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- Please stop trying to reset my password. The second factor messages are pissing me off. 3 months ago
Raising little Westies, and life as parent of a special needs son
No matter how big the rest of the world is, the Autism world seems increasingly small. No sooner had somebody mentioned all the good work Sue Larkey does, then she popped right into my sons school to assess all the new starters there.
When I started reading this book the first thing I noticed was: written by a mother, about mothers, for mothers. So it was a bit like watching TV on SBS: I knew what all the characters were going through, because I could see it in front of me, but they were all speaking a different language to me. Because the language of a mother is very different to the language of a father.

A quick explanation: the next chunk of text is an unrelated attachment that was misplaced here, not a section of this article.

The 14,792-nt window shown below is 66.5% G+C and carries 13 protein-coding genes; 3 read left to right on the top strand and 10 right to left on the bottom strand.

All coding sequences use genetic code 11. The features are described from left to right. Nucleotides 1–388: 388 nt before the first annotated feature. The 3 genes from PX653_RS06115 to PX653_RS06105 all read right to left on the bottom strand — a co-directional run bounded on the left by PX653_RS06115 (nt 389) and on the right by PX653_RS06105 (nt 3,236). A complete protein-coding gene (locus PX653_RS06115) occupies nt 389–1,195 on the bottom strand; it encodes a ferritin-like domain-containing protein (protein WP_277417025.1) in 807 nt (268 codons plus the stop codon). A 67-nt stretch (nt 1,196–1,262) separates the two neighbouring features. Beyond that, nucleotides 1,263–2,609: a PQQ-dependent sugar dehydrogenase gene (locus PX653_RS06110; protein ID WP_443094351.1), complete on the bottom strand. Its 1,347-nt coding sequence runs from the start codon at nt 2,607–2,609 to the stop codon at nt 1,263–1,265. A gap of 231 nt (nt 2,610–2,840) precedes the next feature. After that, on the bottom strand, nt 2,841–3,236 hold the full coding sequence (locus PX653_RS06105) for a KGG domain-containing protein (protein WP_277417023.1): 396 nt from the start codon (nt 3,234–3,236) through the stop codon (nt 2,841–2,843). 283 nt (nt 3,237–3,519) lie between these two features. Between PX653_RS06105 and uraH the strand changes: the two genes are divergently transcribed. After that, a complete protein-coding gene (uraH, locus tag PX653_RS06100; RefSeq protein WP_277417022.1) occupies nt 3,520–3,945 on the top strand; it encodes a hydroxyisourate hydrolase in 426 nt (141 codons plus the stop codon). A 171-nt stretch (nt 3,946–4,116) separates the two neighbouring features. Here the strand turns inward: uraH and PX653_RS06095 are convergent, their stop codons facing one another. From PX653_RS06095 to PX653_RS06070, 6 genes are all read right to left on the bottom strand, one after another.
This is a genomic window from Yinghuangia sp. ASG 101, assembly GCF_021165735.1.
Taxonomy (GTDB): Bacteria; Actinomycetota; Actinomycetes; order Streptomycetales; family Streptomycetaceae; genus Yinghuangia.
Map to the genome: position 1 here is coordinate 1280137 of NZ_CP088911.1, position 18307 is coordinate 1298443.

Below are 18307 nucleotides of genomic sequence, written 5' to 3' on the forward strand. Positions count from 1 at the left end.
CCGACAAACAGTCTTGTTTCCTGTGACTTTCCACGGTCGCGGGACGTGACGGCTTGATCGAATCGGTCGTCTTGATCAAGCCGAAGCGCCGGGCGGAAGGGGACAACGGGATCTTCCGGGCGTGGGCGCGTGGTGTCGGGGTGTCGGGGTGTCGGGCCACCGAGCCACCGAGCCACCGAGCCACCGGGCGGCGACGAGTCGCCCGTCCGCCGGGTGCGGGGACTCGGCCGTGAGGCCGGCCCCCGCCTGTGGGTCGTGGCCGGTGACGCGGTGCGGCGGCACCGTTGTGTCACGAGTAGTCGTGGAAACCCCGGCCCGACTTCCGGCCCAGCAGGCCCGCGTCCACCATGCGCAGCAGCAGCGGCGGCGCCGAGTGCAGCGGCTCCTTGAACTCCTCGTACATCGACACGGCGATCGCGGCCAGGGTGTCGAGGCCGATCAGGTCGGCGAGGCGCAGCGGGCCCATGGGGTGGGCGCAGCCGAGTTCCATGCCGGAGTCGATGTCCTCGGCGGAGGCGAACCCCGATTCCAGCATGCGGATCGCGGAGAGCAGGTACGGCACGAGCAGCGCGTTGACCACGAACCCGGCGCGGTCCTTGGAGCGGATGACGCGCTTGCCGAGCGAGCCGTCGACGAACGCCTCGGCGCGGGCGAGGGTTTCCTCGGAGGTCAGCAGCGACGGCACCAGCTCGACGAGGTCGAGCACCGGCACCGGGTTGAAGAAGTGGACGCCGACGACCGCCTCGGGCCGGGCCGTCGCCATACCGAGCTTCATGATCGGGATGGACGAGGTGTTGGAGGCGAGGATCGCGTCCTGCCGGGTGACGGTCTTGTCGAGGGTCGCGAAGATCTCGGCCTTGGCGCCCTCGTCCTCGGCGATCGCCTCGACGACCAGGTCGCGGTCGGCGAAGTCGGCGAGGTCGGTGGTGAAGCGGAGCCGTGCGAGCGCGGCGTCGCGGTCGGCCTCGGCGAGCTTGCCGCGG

I also had to persevere a little: because the person this book is most suited for would be very early in their journey of supporting a person coming to terms with autism. My wife and I passed through this point two years ago.
Having said that, I very quickly became comfortable following along with each of their experiences. The book really does read as though I’m reading six, eight, or ten personal journals, all at once, with some nice work by Valerie opening each topic. With the range of nationalities represented – from Australia, Asia, North America, Europe & the UK – it’s facinating to see how in different places the same mistakes are being made but they are being responded to in a range of ways which make sense on a local level.
If it was paired with the Australian Autism Handbook, these two books should be highly recommended – if not “essential reading*” for any parent trying to discover just what it is that’s different about their child.
*along with the hundred or so other books on that list